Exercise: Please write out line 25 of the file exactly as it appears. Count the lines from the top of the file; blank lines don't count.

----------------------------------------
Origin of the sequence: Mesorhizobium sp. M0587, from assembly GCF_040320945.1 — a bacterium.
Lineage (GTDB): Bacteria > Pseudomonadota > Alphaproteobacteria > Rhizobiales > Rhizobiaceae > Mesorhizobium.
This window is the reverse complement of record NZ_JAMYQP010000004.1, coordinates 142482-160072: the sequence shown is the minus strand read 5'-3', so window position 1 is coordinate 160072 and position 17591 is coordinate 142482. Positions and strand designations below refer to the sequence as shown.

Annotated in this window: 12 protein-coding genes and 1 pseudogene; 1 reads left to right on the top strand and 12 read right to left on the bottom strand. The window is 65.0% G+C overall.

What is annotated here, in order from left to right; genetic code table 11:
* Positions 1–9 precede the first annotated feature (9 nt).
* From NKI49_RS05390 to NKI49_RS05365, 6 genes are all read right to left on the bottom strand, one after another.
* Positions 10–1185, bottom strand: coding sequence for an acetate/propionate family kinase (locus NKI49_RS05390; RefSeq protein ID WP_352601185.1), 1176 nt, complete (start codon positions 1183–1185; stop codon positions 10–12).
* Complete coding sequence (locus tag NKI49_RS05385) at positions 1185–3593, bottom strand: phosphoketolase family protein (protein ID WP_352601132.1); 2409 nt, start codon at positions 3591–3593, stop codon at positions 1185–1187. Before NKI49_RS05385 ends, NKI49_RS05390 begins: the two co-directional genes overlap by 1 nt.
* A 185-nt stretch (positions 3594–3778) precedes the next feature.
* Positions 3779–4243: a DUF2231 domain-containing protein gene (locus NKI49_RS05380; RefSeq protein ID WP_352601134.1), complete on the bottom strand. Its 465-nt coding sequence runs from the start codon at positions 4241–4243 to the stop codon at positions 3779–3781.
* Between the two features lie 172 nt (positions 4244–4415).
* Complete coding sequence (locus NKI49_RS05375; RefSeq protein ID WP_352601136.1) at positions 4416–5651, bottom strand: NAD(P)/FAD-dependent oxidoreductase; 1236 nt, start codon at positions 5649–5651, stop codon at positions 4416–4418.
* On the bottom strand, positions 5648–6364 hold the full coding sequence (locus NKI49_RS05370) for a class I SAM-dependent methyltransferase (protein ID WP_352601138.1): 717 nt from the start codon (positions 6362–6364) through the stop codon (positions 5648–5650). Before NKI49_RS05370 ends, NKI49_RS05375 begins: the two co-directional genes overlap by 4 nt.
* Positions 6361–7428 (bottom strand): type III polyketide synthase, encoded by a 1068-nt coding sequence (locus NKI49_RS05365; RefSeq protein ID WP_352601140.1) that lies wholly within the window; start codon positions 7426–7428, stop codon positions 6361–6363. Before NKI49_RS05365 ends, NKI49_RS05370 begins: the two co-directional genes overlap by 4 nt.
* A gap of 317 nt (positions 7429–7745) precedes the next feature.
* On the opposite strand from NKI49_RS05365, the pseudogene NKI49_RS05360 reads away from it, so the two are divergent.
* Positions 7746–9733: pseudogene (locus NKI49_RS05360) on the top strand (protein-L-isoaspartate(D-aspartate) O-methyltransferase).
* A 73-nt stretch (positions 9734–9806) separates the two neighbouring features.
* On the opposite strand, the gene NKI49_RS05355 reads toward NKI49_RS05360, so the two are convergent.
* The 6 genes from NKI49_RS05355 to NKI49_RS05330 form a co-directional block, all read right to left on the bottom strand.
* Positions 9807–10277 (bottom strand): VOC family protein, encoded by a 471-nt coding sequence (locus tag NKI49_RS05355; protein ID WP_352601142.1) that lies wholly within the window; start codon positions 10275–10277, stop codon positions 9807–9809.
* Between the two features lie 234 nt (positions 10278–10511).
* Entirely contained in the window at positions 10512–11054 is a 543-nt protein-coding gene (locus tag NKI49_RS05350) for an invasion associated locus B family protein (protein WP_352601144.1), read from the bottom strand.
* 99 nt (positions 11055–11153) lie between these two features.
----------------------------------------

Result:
* 99 nt (positions 11055–11153) lie between these two features.